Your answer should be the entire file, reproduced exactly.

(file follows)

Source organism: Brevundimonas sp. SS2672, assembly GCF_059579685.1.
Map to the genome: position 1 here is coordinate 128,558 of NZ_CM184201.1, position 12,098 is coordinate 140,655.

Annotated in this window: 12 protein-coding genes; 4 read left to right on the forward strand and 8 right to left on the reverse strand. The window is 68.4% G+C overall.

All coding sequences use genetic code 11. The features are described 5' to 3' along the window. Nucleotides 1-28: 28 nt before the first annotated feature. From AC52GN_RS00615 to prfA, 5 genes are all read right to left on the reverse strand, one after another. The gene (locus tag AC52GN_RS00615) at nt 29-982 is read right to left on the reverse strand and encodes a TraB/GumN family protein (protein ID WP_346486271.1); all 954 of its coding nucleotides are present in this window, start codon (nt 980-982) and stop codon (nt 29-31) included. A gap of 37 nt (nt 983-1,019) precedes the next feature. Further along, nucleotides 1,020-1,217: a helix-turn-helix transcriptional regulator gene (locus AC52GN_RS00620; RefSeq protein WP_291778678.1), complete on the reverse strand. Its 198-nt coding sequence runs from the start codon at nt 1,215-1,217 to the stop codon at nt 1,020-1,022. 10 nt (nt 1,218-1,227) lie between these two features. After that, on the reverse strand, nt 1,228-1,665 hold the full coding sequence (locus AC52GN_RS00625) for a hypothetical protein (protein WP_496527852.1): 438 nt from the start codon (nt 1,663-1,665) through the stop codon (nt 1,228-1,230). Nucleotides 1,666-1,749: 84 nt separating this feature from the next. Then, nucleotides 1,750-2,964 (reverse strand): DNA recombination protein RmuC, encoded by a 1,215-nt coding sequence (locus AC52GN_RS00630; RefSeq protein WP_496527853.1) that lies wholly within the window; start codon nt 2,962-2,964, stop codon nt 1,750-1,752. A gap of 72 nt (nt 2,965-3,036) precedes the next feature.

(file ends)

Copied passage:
Source organism: Brevundimonas sp. SS2672, assembly GCF_059579685.1.
Map to the genome: position 1 here is coordinate 128,558 of NZ_CM184201.1, position 12,098 is coordinate 140,655.

Annotated in this window: 12 protein-coding genes; 4 read left to right on the forward strand and 8 right to left on the reverse strand. The window is 68.4% G+C overall.

All coding sequences use genetic code 11. The features are described 5' to 3' along the window. Nucleotides 1-28: 28 nt before the first annotated feature. From AC52GN_RS00615 to prfA, 5 genes are all read right to left on the reverse strand, one after another. The gene (locus tag AC52GN_RS00615) at nt 29-982 is read right to left on the reverse strand and encodes a TraB/GumN family protein (protein ID WP_346486271.1); all 954 of its coding nucleotides are present in this window, start codon (nt 980-982) and stop codon (nt 29-31) included. A gap of 37 nt (nt 983-1,019) precedes the next feature. Further along, nucleotides 1,020-1,217: a helix-turn-helix transcriptional regulator gene (locus AC52GN_RS00620; RefSeq protein WP_291778678.1), complete on the reverse strand. Its 198-nt coding sequence runs from the start codon at nt 1,215-1,217 to the stop codon at nt 1,020-1,022. 10 nt (nt 1,218-1,227) lie between these two features. After that, on the reverse strand, nt 1,228-1,665 hold the full coding sequence (locus AC52GN_RS00625) for a hypothetical protein (protein WP_496527852.1): 438 nt from the start codon (nt 1,663-1,665) through the stop codon (nt 1,228-1,230). Nucleotides 1,666-1,749: 84 nt separating this feature from the next. Then, nucleotides 1,750-2,964 (reverse strand): DNA recombination protein RmuC, encoded by a 1,215-nt coding sequence (locus AC52GN_RS00630; RefSeq protein WP_496527853.1) that lies wholly within the window; start codon nt 2,962-2,964, stop codon nt 1,750-1,752. A gap of 72 nt (nt 2,965-3,036) precedes the next feature.